The latter is attracting most of the attention at the moment as job creation in April rebounded from the surprisingly weak March reading. According to the Labor Department, the U.S. economy created 211,000 jobs last month, which was above the consensus expectation for 185,000.

Next, the nation’s official Unemployment Rate fell to 4.4%, which was down from March’s reading of 4.5% and two-tenths below analysts expectations of 4.6%. It is worth noting that the current level is the lowest seen since May 2007.

However, there are numerous ways to look at the rate of the unemployed. For example, there is the now-popular U-6 rate, which includes those not actively looking for jobs and folks looking for part-time work. The U-6 dropped to 8.6% in April, which is down from the 8.9% level in March, and the best reading since November 2007.

Another way to view unemployment is to take the number of employed people relative to the population. This ratio rose to 60.2% in April, which is the highest level seen since February 2009.

As usual, there were revisions to the prior two months’ job creation totals. March was revised down to 79K from 98K while February’s numbers went up to 232K from 219K.

On the income front, Average Hourly Earnings rose by 0.3% in April to $26.19 per hour and hourly wages grew by 2.5% on a year-over-year basis.

The Takeaway

What jumps out at me in this report is the “best reading since” numbers. For example, the Unemployment Rate is the best since May 2007. The U-6 is the best since November 2007. And the ratio of employed-to-population is the highest since February 2009.

Thus, it is fairly easy to argue that the jobs market has returned to levels seen before the Great Recession. And as such, the Fed is justified in returning rates to more normalized levels.

In addition, it would appear that the Fed’s view that the weakness seen in Q1 may indeed have been “transitory” as hiring clearly perked up again after March’s hiccup. And from a big-picture standpoint, I believe the idea of the economy rebounding from the usual late-winter swoon is critical to the current market levels and trader narrative. Therefore, we need to continue to watch the incoming data in May/June for signs of confirmation.

Thought For The Day:

Remember that it pays to be open minded (in more ways than one)…

Current Market Drivers

We strive to identify the driving forces behind the market action on a daily basis. The thinking is that if we can both identify and understand why stocks are doing what they are doing on a short-term basis; we are not likely to be surprised/blind-sided by a big move. Listed below are what we believe to be the driving forces of the current market (Listed in order of importance).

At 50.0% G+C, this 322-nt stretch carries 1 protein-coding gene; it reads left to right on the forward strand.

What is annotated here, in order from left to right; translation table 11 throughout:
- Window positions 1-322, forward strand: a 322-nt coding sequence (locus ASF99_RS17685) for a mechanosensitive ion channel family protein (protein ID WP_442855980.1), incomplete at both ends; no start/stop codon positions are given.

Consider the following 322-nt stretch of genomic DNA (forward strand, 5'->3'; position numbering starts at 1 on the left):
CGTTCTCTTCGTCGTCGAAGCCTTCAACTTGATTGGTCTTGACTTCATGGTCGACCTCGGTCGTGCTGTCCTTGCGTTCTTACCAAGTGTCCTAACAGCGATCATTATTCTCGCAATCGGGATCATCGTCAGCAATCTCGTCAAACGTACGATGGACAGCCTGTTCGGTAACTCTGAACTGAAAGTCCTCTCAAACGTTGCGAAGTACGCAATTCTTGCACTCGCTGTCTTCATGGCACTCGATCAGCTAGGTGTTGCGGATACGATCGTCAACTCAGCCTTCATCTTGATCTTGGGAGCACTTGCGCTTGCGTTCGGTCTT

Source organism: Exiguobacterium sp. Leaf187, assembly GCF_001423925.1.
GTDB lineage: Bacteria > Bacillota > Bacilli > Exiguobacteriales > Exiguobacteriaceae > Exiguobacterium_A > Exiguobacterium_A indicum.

1. The State of Trump Administration Policies

      2. The State of the U.S. Economy

      3. The State of Earning Season

      4. The State of World Politics

Wishing you green screens and all the best for a great day,

David D. Moenning
Chief Investment Officer
Sowell Management Services

Disclosure: At the time of publication, Mr. Moenning and/or Sowell Management Services held long positions in the following securities mentioned: none. Note that positions may change at any time.

Looking for a “Modern” approach to Asset Allocation and Portfolio Design?

Looking for More on the State of the Markets?


Disclosures

The opinions and forecasts expressed herein are those of Mr. David Moenning and may not actually come to pass. Mr. Moenning’s opinions and viewpoints regarding the future of the markets should not be construed as recommendations. The analysis and information in this report is for informational purposes only. No part of the material presented in this report is intended as an investment recommendation or investment advice. Neither the information nor any opinion expressed constitutes a solicitation to purchase or sell securities or any investment program.

Any investment decisions must in all cases be made by the reader or by his or her investment adviser. Do NOT ever purchase any security without doing sufficient research. There is no guarantee that the investment objectives outlined will actually come to pass. All opinions expressed herein are subject to change without notice. Neither the editor, employees, nor any of their affiliates shall have any liability for any loss sustained by anyone who has relied on the information provided.

The analysis provided is based on both technical and fundamental research and is provided “as is” without warranty of any kind, either expressed or implied. Although the information contained is derived from sources which are believed to be reliable, they cannot be guaranteed.

David D. Moenning is an investment adviser representative of Sowell Management Services, a registered investment advisor. For a complete description of investment risks, fees and services, review the firm brochure (ADV Part 2) which is available by contacting Sowell. Sowell is not registered as a broker-dealer.

Employees and affiliates of Sowell may at times have positions in the securities referred to and may make purchases or sales of these securities while publications are in circulation. Positions may change at any time.

Investments in equities carry an inherent element of risk including the potential for significant loss of principal. Past performance is not an indication of future results.

Advisory services are offered through Sowell Management Services.